B. Hourly Rate
Plaintiff claims hourly rates of $ 325 for attorney Voorhees time and $ 125 for that of attorney Martin. Defendant challenges the $ 325 an hour rate.
Plaintiff submits documentation tending to show that since graduating from law school almost 21 years ago Ms. Voorhees has become a recognized expert in and leading practitioner of public sector labor law. She also submits declarations showing that $ 325 an hour is within the range of fees charged by employment lawyers with experience similar to hers. Other declarations show that as of 1990, firms such as Paul, Weiss, Rifkind, Wharton & Garrison billed at rates of up to $ 425 an hour.
Defendant argues that because plaintiff's was obligated to pay only $ 220 an hour for Ms. Voorhees' time, the court should use that rate. In the alternative, defendant notes that in Eidlen v. Community Sch. Bd. District 8, No. 92 Civ. 8041 (S.D.N.Y. 1993) (McKenna, J.), and in David v. Sullivan, 777 F. Supp. 212 (E.D.N.Y. 1991) (Weinstein, J.), the courts held $ 250 an hour to be acceptable maximum rates.
In Eidlen the court noted that $ 325 an hour would be a reasonable fee for some hours, but it reduced the average rate to $ 250 an hour because some work could have been performed by an associate. Here plaintiff's attorney appears to have performed her job with efficiency, and much of the work involved communications and negotiations properly attended to by a senior attorney.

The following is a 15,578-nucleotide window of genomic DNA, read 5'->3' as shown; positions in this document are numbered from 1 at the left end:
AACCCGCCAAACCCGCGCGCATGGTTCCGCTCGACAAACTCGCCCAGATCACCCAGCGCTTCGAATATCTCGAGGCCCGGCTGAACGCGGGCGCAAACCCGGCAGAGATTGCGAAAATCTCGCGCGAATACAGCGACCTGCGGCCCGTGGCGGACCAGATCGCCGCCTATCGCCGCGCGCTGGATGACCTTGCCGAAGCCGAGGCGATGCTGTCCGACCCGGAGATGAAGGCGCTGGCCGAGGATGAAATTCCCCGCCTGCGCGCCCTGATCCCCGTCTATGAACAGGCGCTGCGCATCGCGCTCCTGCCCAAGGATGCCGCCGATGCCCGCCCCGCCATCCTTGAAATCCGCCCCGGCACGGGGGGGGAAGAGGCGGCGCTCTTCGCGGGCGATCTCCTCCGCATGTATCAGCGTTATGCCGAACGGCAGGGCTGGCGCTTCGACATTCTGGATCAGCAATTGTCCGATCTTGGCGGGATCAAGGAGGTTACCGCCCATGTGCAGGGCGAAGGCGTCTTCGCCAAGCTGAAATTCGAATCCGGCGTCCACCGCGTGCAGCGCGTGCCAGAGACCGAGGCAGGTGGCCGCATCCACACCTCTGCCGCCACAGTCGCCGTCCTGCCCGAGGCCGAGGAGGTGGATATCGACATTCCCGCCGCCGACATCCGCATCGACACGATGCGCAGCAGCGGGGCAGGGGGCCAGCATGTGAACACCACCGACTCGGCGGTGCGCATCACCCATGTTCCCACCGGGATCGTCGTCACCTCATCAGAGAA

In David v. Sullivan, the court found that a $ 250 an hour was an appropriate maximum rate for senior litigators in civil rights cases. 777 F. Supp. at 222 (report and recommendation adopted by the court) (citing Huntington Branch NAACP v. Town of Huntington, 749 F. Supp. 62 (E.D.N.Y. 1990) (surveying attorney's fee cases)).
Although Ms. Voorhees is an expert in her field, it is not appropriate to determine her hourly rate by comparison to large law firms. Although some Paul, Weiss partners may bill at over $ 400 an hour, that figure is misleading because of the high expenses associated with maintaining large offices. See, e.g., Burr v. Sobol, 748 F. Supp. 97, 101-02 (S.D.N.Y. 1990) (rejecting comparison to Cravath, Swaine & Moore and finding requested $ 225 an hour "wholly justified" for director of New York Lawyers for the Public Interest).
But there is also no reason to limit Ms. Voorhees' fee to the $ 220 an hour agreed upon with her client. She says that she charges clients on a sliding scale from $ 0 to $ 325 an hour depending on their ability to pay. The appropriate measure is the market rate for her services by client's who can afford them, not her client's perceived ability to pay. Otherwise pro bono attorneys could never recover fees. See Wilder v. Bernstein, 725 F. Supp. 1324, 1334 (S.D.N.Y. 1989), aff'd in part, remanded, 965 F.2d 1196 (2d Cir.), cert. denied sub nom. Administrator, New York City Dept. of Human Resources v. House, 121 L. Ed. 2d 335, U.S. , 113 S. Ct. 410 (1992).
Considering Ms. Voorhees' experience, the quality of her work in this case, and the relevant market rates for public interest attorneys, the court finds that $ 275 an hour is an appropriate rate for her services. The rate of $ 125 an hour for Ms. Martin also is reasonable and uncontested. Defendant will pay attorneys' fees and costs of:
$ 275/hour x 152.60 hours = $ 41,965.00
$ 125/hour x 11.15 hours = 1, 393.75
costs = 212.75
- previously paid = 5,000.00